We set off after breakfast to drive to Sigiriya but not before learning that one of our fellow passengers had lost his Mother to a longstanding illness during the night. Devastating news for him and his wife. They would be staying on but it wouldn’t go unnoticed by me as the day progressed how hard this must have been for them having just found out. Still, knowing that his Mother had wanted them to have this experience they pushed through and while introspective, they were still able to enjoy the day. 

Sigiriya, a rock fortress with near-vertical walls soar to a flat-topped summit that contains the ruins of an ancient civilisation, thought to be once the epicentre of the short-lived kingdom of Kassapa. There are spellbinding views across mist-wrapped forests in the early morning. Views that is for those who climb it, I am hopeless with heights. Not gradual heights like climbing mountains, I just can’t cope being on the edge of anything high. So this wasn’t going to work for me because you have to climb a series of vertiginous staircases attached to sheer walls to reach the top. I reached the bolder garden and turned back with the tour’s helper Nalaka, Suneth went on with the others to the summit. It’s worth the visit, climbing or not just for the surrounding landscape – lily-pad-covered moats, water gardens and cave shrines only add to Sigiriya's rock-star appeal. Maybe Google image it - my photos don’t do it justice. 

Now what, transfer to a jeep that’s what, yay! Six of us squeezed into the back, me back right where the seatbelt was so firmly fastened I had to channel my inner contortionist to get around and under it so I was buckled in. We barrelled along the road with tuc tucs and motorbikes weaving around us before turning off on to a narrow dirt farm road lined by banana trees, a branch from which smacked me in the face as we bumped along the track, my fault for sticking my head out to get a photo. Soon were were driving through the field itself, we pulled up in the most beautiful setting, a paddy field in the chena cultivation area where the principal crops are tropical vegetables, cereals, grains yams and corn.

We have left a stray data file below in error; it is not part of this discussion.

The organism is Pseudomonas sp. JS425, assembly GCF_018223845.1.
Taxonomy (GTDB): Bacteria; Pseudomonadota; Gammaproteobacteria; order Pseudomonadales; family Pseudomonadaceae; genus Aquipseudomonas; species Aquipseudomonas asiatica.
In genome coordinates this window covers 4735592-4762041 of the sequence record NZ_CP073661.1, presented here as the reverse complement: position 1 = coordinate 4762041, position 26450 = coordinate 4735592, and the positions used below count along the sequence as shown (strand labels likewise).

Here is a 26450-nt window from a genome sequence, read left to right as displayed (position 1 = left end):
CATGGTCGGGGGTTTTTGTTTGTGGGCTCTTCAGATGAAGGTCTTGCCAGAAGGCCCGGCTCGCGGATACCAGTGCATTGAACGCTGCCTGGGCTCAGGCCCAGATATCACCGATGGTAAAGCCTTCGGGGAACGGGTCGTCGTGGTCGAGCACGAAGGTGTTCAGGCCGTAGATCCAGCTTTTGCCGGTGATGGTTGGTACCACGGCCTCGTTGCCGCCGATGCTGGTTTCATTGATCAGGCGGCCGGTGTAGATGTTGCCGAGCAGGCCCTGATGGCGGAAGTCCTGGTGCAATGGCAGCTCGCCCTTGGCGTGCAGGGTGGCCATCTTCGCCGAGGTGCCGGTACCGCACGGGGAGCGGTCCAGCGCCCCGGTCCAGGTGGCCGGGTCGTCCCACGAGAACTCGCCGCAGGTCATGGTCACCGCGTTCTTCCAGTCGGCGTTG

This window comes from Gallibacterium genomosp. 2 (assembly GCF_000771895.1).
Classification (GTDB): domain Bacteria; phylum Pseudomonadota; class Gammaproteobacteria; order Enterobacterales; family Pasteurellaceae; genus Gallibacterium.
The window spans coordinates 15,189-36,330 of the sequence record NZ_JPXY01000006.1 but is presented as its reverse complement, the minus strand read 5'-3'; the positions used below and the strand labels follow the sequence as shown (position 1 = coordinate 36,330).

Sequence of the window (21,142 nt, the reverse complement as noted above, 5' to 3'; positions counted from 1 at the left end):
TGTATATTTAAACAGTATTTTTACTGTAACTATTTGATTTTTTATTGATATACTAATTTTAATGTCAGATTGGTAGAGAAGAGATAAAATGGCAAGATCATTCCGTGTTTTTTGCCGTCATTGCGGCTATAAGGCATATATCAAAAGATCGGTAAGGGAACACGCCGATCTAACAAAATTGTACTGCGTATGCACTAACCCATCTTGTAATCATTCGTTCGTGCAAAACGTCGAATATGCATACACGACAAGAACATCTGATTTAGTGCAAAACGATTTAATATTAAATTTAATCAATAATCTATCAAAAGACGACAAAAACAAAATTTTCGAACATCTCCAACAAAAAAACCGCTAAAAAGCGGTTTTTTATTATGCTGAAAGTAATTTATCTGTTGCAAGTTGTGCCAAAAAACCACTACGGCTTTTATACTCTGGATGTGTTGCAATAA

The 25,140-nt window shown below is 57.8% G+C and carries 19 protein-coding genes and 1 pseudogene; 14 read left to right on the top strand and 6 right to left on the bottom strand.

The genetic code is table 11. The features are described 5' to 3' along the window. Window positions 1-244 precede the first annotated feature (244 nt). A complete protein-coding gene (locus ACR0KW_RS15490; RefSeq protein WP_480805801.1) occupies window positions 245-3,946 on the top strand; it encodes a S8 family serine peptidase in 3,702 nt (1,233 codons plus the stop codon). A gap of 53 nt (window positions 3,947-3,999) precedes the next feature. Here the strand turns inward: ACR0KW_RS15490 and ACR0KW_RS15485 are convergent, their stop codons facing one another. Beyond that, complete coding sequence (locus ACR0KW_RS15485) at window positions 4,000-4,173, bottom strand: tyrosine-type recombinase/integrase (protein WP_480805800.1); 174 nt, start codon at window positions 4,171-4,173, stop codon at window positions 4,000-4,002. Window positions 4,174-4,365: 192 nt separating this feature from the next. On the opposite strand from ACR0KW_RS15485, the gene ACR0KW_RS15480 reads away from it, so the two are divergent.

Here we met Nishanka and Kalum. These guys can cook! But first thing’s first. They cut us each a coconut, from which we drank the fresh juice while we listened to what we’d be cooking. Juice downed and shells tossed to a growing pile we rolled up our sleeves, keen to get stuck in. I chopped chilies for the coconut sambol and snake gourd salad, others ground coconut, made coconut milk and got all spiced up making the pumpkin curry which Nishanka cooked in a pot over an open fire surrounded by vibrant green Kabuk trees. 

The meal was sensational and would remain a longstanding trip favourite for me - the setting, the food and the cooks. The cook was also our jeep driver. He would be our jeep driver again later that afternoon too. We were to meet him in the Kaudulla National Park for an elephant safari. I was doing some research on this National Park for the purposes of writing this and I read one review that referred to “large gatherings of elephants frolicking.” How is your mental imagery off the back of that description? I closed down that page and only read the ones that knew how to use describing words appropriately. Bottom line is, Kaudulla National Park is part of the elephant corridor between Minneriya and Wasgomuwa National Parks. 

We met Nishanka once more having driven as far as we could by bus. This time the roof was off the jeep and we were able to stand up as we bumped our way along the dirt track in a convoy of jeeps on the way into the park. We spotted at least 100 elephants over the two hours. Large lone male elephants, families with tiny infants and big herds.